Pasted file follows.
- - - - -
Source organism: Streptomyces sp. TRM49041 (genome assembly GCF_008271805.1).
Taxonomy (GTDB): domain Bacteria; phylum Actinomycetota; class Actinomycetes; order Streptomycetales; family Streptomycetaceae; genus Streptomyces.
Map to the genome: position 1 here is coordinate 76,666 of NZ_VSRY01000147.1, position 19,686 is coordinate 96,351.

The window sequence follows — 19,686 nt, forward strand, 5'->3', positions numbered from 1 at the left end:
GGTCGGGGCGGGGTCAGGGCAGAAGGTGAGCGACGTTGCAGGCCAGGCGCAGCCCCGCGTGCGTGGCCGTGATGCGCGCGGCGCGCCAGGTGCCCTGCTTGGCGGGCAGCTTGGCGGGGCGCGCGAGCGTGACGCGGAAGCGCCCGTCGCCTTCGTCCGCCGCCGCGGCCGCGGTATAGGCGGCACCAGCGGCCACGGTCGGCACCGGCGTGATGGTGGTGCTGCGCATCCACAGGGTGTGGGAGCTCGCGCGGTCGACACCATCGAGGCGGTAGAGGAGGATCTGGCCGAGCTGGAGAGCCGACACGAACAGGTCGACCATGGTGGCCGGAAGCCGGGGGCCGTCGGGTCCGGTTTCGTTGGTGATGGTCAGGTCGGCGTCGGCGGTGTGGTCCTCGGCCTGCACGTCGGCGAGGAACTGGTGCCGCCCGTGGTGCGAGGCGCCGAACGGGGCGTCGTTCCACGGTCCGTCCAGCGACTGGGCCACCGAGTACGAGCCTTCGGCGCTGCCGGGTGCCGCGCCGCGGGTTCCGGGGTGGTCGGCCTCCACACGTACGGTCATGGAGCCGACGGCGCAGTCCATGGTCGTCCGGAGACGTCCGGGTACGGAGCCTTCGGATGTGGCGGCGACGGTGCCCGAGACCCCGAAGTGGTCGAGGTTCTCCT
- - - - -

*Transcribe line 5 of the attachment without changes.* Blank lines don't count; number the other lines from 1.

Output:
GGTCGGGGCGGGGTCAGGGCAGAAGGTGAGCGACGTTGCAGGCCAGGCGCAGCCCCGCGTGCGTGGCCGTGATGCGCGCGGCGCGCCAGGTGCCCTGCTTGGCGGGCAGCTTGGCGGGGCGCGCGAGCGTGACGCGGAAGCGCCCGTCGCCTTCGTCCGCCGCCGCGGCCGCGGTATAGGCGGCACCAGCGGCCACGGTCGGCACCGGCGTGATGGTGGTGCTGCGCATCCACAGGGTGTGGGAGCTCGCGCGGTCGACACCATCGAGGCGGTAGAGGAGGATCTGGCCGAGCTGGAGAGCCGACACGAACAGGTCGACCATGGTGGCCGGAAGCCGGGGGCCGTCGGGTCCGGTTTCGTTGGTGATGGTCAGGTCGGCGTCGGCGGTGTGGTCCTCGGCCTGCACGTCGGCGAGGAACTGGTGCCGCCCGTGGTGCGAGGCGCCGAACGGGGCGTCGTTCCACGGTCCGTCCAGCGACTGGGCCACCGAGTACGAGCCTTCGGCGCTGCCGGGTGCCGCGCCGCGGGTTCCGGGGTGGTCGGCCTCCACACGTACGGTCATGGAGCCGACGGCGCAGTCCATGGTCGTCCGGAGACGTCCGGGTACGGAGCCTTCGGATGTGGCGGCGACGGTGCCCGAGACCCCGAAGTGGTCGAGGTTCTCCT